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Obama Seeks Funds for Body Cameras and Better Police Training

Posted by Seth Chazin | Dec 14, 2014 | 0 Comments

President Obama is expected to ask lawmakers to fund body cameras and other training initiatives for the police force in a broader spending bill as part of his response to the police shooting death of unarmed African -American teenager, Michael Brown, in Ferguson, Missouri, and the police strangulation of African-American Eric Garner in Staten Island, New York.

The requested amount is expected to be about $200 million and Obama is schedules to attend a series of meetings at the White House related to the August shooting of Brown. The administration will ask for the money to be included as part of a spending bill that lawmakers are trying to pass to keep the government running after its current funding expires.

Both parties in the House want the bill to pass. The funding bill is actually comprised of 12 individual bills that are tied together and the funding will last until September 2015. Some Republicans want to use the bills as a way to resist the President's plans to shield millions of illegal immigrants from deportation.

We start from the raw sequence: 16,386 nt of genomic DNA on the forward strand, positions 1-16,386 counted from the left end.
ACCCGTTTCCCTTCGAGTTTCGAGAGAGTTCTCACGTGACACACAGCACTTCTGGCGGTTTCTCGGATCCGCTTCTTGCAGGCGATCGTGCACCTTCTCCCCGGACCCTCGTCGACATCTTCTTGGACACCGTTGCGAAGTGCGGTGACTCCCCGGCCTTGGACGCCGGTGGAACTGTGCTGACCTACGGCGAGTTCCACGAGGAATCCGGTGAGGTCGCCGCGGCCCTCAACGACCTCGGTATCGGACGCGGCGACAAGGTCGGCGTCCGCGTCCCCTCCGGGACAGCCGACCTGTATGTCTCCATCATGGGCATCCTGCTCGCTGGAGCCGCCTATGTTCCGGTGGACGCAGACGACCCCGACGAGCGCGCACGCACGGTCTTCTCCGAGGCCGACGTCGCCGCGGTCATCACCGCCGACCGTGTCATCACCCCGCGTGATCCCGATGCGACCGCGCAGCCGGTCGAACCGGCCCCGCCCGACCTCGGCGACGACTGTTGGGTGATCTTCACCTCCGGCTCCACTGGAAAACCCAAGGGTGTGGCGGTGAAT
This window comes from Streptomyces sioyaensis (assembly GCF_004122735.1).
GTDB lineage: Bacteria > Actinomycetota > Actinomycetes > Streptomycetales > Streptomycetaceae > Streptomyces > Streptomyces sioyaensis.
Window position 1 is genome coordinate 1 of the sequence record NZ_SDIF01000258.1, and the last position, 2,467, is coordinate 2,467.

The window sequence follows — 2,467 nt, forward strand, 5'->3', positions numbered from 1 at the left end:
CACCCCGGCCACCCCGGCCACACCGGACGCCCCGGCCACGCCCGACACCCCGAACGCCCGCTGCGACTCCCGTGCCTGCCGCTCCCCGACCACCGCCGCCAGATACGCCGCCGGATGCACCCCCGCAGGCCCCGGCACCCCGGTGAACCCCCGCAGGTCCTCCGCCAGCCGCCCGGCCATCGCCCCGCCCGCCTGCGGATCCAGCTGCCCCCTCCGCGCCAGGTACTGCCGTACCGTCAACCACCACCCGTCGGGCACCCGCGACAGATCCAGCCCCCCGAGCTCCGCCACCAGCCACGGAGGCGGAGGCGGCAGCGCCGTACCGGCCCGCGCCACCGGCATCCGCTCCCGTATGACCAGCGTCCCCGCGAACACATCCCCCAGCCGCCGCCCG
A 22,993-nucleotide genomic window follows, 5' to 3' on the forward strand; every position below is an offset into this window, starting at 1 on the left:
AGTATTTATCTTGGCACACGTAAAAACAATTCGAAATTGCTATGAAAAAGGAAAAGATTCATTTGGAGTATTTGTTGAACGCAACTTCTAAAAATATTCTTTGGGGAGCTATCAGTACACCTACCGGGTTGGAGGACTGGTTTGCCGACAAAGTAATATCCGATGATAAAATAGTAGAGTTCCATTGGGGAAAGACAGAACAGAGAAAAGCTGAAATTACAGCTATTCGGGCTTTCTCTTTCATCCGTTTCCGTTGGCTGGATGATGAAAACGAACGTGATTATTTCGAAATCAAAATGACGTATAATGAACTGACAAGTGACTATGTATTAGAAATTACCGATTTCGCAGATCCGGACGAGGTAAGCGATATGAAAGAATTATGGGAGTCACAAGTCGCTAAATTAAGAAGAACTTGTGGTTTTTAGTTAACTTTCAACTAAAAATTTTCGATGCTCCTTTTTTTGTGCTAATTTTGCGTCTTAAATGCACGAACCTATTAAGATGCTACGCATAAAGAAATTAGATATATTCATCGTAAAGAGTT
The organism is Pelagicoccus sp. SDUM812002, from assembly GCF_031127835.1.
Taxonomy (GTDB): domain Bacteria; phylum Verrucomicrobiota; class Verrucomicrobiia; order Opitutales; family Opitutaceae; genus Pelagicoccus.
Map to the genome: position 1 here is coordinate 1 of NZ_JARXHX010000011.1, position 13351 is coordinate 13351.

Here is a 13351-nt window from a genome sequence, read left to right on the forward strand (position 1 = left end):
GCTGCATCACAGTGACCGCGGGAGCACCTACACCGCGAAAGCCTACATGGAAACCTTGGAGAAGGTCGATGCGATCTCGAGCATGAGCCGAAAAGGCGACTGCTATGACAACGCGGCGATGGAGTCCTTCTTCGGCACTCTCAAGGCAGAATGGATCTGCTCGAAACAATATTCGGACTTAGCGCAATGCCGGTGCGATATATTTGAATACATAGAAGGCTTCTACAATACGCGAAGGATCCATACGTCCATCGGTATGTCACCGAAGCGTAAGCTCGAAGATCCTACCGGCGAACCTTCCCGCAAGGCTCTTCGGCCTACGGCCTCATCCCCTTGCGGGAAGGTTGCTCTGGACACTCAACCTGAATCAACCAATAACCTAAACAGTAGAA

The shooting and death of Michael Brown and the grand jury decision that failed to indict his murderer has brought about a national debate over racial profiling by police officers against African-Americans. This devastating occurrence has led to protests and demonstrations across the country.

About the Author

Seth Chazin

Seth P. Chazin has aggressively defended clients in thousands of felony and misdemeanor cases for over 30 years. He has extensive experience representing criminal defendants in federal and state court, while handling both state and federal appeals as well.


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“The death penalty is a lie, a misguided mistake born of anger and frustration. Capital punishment has become a perverse monument to inequality, to how some lives matter and others do not. It is a violent example of how we protect and value the rich and abandon and devalue the poor. The death penalty is a grim, disturbing shadow formed by the legacy of racial apartheid and bias against the poor that condemns the disfavored among us, but corrupts us all. It’s the perverse symbol elected officials use to strengthen their ‘tough on crime’ reputations and distract us from confronting the causes of violence. It is finally the enemy of grace, redemption and all of us who recognize that each person is more than their worse act.”
- Bryan Stevenson